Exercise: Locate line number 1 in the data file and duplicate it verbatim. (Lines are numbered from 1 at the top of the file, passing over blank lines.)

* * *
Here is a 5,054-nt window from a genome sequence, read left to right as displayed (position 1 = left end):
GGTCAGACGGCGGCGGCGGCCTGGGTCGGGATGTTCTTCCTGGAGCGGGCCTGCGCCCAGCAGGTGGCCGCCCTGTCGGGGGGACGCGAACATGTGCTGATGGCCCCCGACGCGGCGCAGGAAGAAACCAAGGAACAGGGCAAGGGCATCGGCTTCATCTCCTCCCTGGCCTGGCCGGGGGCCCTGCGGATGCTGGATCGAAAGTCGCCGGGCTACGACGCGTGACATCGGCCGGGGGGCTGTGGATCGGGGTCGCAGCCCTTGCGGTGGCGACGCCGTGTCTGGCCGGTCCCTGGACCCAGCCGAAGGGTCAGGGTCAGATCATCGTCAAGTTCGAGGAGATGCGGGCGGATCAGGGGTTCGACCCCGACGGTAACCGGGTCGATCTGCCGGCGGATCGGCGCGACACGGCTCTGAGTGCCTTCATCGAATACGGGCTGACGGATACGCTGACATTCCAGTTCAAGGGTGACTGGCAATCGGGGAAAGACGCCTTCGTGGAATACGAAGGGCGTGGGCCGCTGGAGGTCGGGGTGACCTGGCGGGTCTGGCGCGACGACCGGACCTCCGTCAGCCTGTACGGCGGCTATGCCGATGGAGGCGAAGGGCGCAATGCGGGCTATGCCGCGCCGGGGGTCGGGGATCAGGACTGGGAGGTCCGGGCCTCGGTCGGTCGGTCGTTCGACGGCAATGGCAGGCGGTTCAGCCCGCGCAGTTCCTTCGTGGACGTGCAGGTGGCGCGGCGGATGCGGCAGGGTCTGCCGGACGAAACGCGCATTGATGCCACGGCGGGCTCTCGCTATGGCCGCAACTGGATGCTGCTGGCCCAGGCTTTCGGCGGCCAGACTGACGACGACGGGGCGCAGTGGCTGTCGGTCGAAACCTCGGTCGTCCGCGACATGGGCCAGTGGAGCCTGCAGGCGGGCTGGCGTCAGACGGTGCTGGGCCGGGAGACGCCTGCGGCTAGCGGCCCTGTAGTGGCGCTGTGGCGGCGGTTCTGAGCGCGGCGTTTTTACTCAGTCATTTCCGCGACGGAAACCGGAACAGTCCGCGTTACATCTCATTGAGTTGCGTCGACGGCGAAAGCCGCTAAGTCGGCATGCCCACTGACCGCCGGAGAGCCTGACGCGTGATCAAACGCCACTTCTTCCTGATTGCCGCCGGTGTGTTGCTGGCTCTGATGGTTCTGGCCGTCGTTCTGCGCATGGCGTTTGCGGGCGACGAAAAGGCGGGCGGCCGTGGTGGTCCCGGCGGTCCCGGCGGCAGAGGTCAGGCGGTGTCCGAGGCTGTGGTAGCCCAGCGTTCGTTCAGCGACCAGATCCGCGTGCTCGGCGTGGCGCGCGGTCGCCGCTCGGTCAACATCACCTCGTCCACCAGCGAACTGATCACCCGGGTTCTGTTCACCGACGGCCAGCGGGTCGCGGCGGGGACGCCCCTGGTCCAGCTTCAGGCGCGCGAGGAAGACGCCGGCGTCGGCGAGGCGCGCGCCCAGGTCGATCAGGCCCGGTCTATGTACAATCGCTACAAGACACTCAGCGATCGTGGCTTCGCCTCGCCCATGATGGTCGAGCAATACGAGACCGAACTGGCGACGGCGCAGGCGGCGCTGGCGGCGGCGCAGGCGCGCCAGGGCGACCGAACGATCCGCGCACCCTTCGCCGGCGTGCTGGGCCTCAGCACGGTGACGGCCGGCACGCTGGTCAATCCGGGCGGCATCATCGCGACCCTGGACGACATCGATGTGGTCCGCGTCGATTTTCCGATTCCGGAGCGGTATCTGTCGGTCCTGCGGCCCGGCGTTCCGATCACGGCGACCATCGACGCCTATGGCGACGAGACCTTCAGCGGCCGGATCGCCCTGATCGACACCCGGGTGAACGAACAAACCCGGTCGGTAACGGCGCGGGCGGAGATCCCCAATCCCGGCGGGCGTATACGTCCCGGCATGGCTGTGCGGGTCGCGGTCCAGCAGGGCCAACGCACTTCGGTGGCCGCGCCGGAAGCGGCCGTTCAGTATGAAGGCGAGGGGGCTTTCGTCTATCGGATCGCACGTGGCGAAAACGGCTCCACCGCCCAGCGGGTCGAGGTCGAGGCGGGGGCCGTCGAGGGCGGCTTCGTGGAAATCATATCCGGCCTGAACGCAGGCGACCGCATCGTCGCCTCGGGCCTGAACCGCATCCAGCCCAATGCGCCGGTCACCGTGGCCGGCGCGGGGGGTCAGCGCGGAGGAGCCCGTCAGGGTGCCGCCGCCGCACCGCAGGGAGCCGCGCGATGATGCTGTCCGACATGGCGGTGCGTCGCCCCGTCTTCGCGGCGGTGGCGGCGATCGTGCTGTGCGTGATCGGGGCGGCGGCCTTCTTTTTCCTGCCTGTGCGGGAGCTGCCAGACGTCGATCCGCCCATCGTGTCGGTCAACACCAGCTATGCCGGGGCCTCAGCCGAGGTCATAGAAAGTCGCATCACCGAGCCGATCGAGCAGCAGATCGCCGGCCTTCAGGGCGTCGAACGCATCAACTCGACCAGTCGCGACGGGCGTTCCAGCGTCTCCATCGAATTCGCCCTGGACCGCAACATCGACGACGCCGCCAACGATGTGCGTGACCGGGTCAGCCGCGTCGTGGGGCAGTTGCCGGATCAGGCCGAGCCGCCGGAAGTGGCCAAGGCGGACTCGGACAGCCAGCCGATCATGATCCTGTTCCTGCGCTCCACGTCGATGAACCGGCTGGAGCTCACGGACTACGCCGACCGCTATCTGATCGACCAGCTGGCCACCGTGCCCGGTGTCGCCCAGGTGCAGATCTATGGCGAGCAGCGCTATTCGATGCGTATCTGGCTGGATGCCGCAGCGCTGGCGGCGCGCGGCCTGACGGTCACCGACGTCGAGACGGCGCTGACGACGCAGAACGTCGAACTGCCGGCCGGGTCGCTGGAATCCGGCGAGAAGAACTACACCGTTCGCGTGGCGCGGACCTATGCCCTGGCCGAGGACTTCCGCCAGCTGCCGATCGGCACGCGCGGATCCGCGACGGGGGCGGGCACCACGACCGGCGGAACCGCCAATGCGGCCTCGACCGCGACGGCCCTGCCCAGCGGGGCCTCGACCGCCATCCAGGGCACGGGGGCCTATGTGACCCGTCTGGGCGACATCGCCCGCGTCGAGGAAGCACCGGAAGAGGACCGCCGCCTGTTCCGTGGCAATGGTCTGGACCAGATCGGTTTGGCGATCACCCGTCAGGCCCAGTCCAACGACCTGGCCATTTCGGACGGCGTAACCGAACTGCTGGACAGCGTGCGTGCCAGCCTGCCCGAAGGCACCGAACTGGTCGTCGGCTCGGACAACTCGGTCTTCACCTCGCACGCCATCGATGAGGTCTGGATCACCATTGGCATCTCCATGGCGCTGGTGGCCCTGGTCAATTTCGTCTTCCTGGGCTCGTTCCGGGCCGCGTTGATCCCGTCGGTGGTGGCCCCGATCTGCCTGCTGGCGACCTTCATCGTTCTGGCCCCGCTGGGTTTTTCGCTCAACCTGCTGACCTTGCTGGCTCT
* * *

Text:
Here is a 5,054-nt window from a genome sequence, read left to right as displayed (position 1 = left end):